Curation and cataloguing will form a principal focus of this project and the intern will learn bibliographic skills and knowledge necessary to create online catalogue records to a high level (bibliographical description, bindings description, provenance research, printers, etc.) Depending on the intern’s interests, an essential component of the project would be to digitise some key pages from documents in the archives as well as some of the above mentioned book annotations and write a carefully considered extended article about their research that will be posted on the Old Library Books Blog. For the right candidate, the project will provide invaluable knowledge in historical bibliography, early printed book cataloguing, the management of digital content, archival research and the life and activities of an important 19th-century Cambridge figure. Much assistance would be provided for all aspects of the project. No prior knowledge is required.

Ideally, the applicant would work 10 weeks fulltime (37.5 hours), beginning in June, and perhaps continuing in September.

Decision-making process in (behavioral) public policy using machine learning tools

  • Supervisor: Dr Micha Kaiser
  • Duration: 8 weeks
  • Period: Flexible dates
  • Hours: 35 per week


The project aims to enhance the decision-making process in (behavioral) public policy by developing a machine learning-based tool that assesses the external validity of behavioral interventions across different contexts. This initiative addresses the challenge of determining the effectiveness of policy measures, such as green defaults on electricity consumption, in varying settings. By systematically analyzing literature on policy interventions and employing predictive algorithms, including NLP and machine learning techniques, the project seeks to predict outcomes of interventions in novel contexts. This digital consultant tool promises to streamline policy implementation by offering tailored recommendations, thereby improving the efficacy of behavioral interventions in achieving sustainable behavior changes. The project underscores the importance of leveraging advanced data analysis tools to overcome traditional barriers in policy decision-making, aiming to equip policymakers and practitioners with data-driven insights for more effective policy outcomes.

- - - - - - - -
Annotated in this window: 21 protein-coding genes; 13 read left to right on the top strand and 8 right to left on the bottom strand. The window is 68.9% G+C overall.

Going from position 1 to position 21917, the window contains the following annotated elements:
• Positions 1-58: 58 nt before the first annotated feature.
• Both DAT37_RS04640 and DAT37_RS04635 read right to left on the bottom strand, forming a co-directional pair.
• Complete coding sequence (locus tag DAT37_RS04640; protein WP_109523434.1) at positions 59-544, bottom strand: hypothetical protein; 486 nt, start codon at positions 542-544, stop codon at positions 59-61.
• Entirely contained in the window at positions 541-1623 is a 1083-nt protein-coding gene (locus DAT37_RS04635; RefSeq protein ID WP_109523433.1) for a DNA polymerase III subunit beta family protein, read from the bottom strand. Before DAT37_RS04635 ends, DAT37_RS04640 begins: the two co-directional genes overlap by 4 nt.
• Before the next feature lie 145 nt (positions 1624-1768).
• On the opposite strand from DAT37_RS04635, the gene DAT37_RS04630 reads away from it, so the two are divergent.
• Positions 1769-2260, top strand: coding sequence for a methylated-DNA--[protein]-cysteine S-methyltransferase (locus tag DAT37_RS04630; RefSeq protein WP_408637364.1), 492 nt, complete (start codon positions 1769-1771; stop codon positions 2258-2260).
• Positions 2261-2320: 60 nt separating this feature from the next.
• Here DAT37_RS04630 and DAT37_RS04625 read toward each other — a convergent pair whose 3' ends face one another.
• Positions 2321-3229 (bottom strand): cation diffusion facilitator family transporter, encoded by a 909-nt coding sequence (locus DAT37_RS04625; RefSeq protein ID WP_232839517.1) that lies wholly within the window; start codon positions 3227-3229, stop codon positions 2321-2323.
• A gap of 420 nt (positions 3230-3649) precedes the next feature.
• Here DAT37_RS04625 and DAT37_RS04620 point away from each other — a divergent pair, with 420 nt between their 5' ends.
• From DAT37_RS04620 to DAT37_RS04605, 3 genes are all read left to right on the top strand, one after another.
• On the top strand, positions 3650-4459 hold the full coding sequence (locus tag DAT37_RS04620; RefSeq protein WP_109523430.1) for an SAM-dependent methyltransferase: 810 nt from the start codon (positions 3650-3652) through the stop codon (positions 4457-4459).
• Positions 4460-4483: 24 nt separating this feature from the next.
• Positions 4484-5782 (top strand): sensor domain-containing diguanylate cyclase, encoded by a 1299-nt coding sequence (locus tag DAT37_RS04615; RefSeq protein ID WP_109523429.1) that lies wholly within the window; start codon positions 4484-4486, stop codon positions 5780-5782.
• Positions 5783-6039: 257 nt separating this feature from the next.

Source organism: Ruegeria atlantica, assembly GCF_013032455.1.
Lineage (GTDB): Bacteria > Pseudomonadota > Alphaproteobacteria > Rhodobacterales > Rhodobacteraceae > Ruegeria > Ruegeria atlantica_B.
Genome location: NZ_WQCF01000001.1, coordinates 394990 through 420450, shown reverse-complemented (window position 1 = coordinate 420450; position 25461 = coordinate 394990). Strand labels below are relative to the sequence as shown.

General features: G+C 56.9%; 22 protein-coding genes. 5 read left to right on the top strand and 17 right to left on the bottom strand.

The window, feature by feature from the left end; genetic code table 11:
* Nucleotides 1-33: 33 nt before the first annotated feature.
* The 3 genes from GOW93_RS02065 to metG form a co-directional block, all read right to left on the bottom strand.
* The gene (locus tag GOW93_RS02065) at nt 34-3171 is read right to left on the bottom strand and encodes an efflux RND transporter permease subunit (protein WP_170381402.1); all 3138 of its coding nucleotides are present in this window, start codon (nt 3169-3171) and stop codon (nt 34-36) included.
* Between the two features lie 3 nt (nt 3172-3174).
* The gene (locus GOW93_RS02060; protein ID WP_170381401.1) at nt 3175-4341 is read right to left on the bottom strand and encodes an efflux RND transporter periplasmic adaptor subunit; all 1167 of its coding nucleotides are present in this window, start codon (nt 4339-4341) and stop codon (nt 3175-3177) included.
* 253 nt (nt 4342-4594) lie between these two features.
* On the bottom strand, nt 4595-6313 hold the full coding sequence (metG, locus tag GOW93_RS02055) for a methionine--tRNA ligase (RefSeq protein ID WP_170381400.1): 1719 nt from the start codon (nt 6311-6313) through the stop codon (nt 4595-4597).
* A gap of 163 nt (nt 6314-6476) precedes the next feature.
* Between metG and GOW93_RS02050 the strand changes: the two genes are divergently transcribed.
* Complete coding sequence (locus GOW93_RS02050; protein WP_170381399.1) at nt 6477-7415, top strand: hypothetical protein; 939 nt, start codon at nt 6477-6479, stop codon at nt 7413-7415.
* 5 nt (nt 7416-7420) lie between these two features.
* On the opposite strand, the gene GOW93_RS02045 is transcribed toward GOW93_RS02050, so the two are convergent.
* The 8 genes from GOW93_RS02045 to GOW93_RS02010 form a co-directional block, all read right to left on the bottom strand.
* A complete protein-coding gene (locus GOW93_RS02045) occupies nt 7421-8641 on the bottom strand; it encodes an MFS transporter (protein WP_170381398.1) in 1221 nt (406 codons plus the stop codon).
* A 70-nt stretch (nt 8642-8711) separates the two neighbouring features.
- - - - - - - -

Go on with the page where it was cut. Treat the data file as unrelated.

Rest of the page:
During the summer, particularly in September, the student researcher will play an important role in the PREDICT project, focusing on the intersection of Natural Language Processing (NLP) and (behavioral) public policy interventions within sustainability-related fields. With a keen interest in NLP, the student will assist senior researchers in developing, monitoring, and testing models based on modern Large Language Model (LLM) architectures, such as GPT, utilizing APIs for operational integration. This involves transforming unstructured data into a structured format, which is crucial for the accurate analysis and prediction of policy intervention outcomes. Additionally, the student will contribute to creating a comprehensive database cataloging various policy interventions across different thematic areas, thereby facilitating a more nuanced understanding and application of sustainable behavioral changes. This hands-on experience offers an invaluable opportunity for the applicant to engage deeply with cutting-edge technologies and methodologies in public policy research.




Apply to the Summer Research Programme

Applications will close at 5pm on Thursday 25 April 2024.